The risks are minimal but they are real, and when you are not using the advanced technology and knowledge available to assess and safeguard the patients from risks of nerve damage or paralysis, your care is flawed and pretty dangerous, if you can spent 25 thousands for surgery and do not use Neuromonitoring that might cost another thousand or two, and you think that is cost effective, then something wrong with such ideas. Bringing safety inside OR must be the top priority of an operating surgeon (performing surgeon). There are several vascular or neurological complications happen during spine surgical procedures that may not be identified timely if you do not use neuromonitoring techniques, and when you find out after the surgery, it is too late.
But Richard Fessler, MD, professor of Neurological Surgery at Northwestern University Feinberg School of Medicine, Chicago, Illinois, disagreed. In a comment to Medscape Medical News, he called the study "very interesting," with predictable but perhaps irrelevant results.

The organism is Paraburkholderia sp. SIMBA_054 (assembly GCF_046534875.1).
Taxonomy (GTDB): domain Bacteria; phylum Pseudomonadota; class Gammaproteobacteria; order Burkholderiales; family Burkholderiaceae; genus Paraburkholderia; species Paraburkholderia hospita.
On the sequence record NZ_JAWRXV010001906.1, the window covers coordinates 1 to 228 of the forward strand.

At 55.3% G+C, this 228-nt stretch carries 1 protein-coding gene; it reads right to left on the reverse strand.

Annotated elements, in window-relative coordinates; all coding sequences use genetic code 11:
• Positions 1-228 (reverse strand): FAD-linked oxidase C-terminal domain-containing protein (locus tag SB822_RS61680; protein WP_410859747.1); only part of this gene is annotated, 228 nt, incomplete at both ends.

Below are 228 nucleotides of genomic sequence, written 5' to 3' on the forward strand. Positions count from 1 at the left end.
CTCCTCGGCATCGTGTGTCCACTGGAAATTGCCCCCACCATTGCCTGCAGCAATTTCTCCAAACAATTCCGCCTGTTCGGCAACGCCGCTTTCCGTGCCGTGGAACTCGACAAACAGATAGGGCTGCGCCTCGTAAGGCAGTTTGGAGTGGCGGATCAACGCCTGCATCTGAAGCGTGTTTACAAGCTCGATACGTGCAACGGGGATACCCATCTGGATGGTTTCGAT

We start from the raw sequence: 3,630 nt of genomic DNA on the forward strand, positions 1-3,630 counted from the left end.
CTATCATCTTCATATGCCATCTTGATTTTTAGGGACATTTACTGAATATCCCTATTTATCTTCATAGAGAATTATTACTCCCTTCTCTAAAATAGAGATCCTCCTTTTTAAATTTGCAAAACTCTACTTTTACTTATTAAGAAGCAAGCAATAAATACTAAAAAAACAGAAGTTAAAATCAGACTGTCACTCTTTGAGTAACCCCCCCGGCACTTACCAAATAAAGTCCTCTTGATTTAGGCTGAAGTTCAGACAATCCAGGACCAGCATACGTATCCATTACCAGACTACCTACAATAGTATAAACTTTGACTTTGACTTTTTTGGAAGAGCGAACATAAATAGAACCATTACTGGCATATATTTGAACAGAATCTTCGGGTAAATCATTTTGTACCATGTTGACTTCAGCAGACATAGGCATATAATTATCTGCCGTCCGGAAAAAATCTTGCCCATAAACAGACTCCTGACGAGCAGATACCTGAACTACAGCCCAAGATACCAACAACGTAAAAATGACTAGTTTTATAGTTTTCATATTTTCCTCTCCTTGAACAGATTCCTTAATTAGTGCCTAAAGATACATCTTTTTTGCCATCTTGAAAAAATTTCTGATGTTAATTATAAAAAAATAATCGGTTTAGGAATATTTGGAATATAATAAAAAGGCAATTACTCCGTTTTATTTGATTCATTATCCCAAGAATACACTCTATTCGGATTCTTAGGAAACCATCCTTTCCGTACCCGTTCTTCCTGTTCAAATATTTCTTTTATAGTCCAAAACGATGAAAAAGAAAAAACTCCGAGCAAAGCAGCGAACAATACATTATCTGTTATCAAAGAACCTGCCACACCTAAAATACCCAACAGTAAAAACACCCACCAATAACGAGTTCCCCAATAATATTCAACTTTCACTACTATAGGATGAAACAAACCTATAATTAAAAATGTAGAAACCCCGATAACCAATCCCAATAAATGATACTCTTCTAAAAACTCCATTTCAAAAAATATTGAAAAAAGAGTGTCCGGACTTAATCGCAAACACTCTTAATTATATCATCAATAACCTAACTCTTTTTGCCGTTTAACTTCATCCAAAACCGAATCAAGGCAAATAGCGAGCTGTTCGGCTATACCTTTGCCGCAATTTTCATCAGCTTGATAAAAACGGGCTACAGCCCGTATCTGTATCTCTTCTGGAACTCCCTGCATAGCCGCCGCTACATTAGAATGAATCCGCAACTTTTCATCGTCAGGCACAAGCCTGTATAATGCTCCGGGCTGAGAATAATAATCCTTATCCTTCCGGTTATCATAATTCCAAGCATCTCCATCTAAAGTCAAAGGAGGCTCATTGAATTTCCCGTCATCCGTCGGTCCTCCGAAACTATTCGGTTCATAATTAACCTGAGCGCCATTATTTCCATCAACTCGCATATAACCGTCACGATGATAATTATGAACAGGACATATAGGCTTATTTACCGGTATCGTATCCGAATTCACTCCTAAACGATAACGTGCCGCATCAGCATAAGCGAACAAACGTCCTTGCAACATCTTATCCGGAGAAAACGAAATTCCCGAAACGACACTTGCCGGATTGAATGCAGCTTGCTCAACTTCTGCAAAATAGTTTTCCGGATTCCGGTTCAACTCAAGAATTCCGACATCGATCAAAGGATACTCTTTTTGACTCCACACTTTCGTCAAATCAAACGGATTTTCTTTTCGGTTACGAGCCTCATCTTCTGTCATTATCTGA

"If you have one patient where the IOM tells you that you have a problem, and causes you to stop what you are doing and correct that problem and perhaps prevent having a patient who is paralyzed, I would argue that that is cost-effective," he said.
He added that he will not change practice on the basis of the study's findings.